Book of Remembrance (Malachi 3)
- Order of Service: Divine Service 3
- Hymns: LSB #549, 750, 621, 752, 763, 534
Then those who feared the LORD spoke with one another. The LORD paid attention and heard them, and a book of remembrance was written before Him of those who feared the LORD and esteemed His name. (Malachi 3:16)
What was the Lectionary Committee thinking putting a reading from Malachi 3 after Malachi 4? They were following the ancient Jewish tradition that places this reading again after Malachi 4 so that the Scriptures don't end on a sour note. Ending with the promise of the distinction of the righteous and the wicked is much better than “a decree of utter destruction.” Still a note of judgment, but a nicer tone.
“A book of remembrance was written before Him of those who feared the LORD and esteemed His name.” God talks about books when it comes to Judgment Day. Daniel saw the Ancient of Days and the Son of Man standing in judgment over all creation based on the books open before them. The books contain the names of those who fear the LORD and esteem His name. Your judgment is based on your name's presence or absence in that Book of Remembrance.
As St. John sees the Great White Throne judgment, the books of all of man's deeds are opened. Everyone is judged by the deeds recorded. Another book, the Book of Life, is also opened. John's Book of Life parallels Malachi's Book of Remembrance because the same names are in each. Those who are remembered for fearing the LORD and esteeming His name are those who have life in Christ. Through the Book of Remembrance and the Lamb's Book of Life the righteous are distinguished from the wicked. What we want to happen in this life will happen in eternity. The righteous will be in Heaven. The wicked will be in Hell. And this separation and distinction will be eternal. We would love to have this happen in our world today. To be surrounded with just good and righteous people. But we don't have that. We have the righteous and the wicked mixed together like the wheat and the tares. Like good and bad fish. We're all jumbled together. The good and the bad. The righteous and the wicked.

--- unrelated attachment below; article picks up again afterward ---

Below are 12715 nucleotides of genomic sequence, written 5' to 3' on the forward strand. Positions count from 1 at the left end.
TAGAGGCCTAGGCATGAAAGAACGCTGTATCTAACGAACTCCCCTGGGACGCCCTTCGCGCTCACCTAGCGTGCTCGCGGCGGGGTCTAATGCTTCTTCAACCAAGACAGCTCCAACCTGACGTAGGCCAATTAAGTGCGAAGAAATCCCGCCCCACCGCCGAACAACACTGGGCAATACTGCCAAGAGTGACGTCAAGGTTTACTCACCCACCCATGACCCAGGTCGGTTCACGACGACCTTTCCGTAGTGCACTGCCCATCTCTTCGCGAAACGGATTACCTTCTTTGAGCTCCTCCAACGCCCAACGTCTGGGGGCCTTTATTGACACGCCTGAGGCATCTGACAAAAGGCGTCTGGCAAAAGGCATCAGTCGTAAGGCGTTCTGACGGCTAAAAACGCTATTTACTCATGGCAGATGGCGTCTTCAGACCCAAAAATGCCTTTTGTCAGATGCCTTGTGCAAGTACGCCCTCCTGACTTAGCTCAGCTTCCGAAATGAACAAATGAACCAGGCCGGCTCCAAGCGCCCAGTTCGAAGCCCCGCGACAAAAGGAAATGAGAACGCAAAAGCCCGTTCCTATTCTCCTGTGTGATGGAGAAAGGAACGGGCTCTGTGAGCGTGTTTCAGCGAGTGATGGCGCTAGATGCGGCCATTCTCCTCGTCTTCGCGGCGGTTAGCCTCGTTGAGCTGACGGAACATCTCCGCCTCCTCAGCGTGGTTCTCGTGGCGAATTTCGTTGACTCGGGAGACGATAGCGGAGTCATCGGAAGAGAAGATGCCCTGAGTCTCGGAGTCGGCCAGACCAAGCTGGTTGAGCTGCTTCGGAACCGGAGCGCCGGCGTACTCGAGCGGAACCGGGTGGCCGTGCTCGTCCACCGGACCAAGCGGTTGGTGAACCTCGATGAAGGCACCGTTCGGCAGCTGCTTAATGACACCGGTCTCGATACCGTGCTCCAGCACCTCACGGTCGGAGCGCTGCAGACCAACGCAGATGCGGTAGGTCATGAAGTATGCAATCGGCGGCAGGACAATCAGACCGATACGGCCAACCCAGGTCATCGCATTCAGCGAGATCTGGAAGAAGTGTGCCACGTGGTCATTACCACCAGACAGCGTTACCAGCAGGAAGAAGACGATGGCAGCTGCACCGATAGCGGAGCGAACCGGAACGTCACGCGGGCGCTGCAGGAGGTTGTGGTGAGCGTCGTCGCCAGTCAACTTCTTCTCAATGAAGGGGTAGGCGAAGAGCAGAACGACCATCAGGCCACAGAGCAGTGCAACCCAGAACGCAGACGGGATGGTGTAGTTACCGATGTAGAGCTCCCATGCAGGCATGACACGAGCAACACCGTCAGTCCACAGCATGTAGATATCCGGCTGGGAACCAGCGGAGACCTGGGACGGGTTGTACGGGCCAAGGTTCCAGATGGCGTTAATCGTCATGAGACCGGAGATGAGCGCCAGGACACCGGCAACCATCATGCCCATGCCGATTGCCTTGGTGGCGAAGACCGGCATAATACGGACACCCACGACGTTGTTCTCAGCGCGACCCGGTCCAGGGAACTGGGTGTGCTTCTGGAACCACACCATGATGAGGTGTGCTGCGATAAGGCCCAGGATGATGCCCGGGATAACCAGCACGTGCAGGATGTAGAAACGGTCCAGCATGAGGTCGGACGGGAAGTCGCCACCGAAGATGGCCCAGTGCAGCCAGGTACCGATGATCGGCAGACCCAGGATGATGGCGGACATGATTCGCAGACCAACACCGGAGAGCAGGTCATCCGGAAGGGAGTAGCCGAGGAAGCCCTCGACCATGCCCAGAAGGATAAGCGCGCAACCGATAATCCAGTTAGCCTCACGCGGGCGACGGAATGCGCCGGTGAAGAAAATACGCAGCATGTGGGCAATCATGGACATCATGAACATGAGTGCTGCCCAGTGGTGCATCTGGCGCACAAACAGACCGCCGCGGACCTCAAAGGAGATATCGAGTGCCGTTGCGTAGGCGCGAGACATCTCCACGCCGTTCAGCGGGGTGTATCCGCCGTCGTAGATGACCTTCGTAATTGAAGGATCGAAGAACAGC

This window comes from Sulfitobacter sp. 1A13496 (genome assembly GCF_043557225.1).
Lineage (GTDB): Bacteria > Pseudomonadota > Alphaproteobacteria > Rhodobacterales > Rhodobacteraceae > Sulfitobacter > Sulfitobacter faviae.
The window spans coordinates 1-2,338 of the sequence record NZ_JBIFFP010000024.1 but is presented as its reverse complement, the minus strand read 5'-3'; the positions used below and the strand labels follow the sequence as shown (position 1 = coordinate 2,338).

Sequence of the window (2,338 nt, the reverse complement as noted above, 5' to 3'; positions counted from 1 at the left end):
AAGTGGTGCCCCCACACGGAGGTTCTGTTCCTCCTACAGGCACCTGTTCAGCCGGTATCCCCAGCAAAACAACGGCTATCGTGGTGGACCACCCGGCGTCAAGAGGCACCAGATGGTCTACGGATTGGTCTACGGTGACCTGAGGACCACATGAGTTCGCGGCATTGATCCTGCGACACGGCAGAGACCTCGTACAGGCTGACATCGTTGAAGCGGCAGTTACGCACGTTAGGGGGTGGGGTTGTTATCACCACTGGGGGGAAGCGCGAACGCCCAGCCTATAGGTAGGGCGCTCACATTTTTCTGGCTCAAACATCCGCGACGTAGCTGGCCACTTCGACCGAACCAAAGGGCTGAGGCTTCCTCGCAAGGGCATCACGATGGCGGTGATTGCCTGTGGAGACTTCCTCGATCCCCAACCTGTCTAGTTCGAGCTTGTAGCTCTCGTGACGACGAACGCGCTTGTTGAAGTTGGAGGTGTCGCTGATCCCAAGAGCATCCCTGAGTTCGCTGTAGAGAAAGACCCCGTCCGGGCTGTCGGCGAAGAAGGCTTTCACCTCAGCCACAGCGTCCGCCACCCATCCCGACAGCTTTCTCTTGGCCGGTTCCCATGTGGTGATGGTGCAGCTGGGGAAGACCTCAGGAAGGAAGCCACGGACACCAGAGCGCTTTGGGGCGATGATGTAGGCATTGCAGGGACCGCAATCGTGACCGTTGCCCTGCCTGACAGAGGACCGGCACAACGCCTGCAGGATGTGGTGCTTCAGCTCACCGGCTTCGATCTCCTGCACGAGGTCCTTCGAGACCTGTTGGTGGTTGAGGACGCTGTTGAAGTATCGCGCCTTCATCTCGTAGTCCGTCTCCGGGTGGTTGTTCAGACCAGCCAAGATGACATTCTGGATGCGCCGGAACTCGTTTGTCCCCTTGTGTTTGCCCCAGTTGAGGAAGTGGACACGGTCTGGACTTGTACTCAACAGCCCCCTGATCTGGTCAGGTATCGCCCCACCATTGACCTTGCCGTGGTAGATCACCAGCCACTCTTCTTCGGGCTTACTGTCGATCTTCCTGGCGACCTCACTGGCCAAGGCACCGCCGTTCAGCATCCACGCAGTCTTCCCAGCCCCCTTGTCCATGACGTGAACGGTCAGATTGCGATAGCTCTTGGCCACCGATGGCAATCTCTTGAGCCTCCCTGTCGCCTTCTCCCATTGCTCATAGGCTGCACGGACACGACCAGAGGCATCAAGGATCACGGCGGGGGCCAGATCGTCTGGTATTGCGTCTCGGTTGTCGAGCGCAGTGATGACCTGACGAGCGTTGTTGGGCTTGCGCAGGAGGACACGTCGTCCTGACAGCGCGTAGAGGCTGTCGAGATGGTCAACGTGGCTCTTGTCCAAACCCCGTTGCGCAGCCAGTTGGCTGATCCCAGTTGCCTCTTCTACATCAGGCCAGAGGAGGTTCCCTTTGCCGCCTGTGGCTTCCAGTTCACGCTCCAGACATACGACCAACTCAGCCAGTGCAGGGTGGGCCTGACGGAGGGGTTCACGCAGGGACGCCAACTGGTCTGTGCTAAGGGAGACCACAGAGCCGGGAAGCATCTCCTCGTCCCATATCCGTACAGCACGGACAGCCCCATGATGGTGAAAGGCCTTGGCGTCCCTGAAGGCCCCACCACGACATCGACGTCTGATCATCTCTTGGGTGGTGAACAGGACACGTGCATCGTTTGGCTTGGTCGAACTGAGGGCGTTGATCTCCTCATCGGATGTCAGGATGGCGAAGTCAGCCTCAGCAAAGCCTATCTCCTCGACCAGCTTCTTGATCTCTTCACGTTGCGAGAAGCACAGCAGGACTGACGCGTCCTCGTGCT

But Jesus distinguishes between in His ministry and even in His death. We see this in the two thieves on the cross:
- One of the criminals who were hanged railed at Him, saying, "Are you not the Christ? Save yourself and us!" But the other rebuked him, saying, "Do you not fear God, since you are under the same sentence of condemnation? And we indeed justly, for we are receiving the due reward of our deeds; but this man has done nothing wrong." And he said, "Jesus, remember me when You come into Your kingdom." And He said to him, "Truly, I say to you, today you will be with Me in Paradise."
Two thieves. One on either side of Him. Both sides of the equation. One seeking physical rescue. One seeking eternal rescue. One speaking from the flesh. One speaking from the heart. A heart broken by his own sin and the crucifixion that it brought him: “We are receiving the due reward of our deeds.” But Jesus' actions on the cross illustrate what will happen on Judgment Day. The wicked will be ignored. The righteous will be rewarded.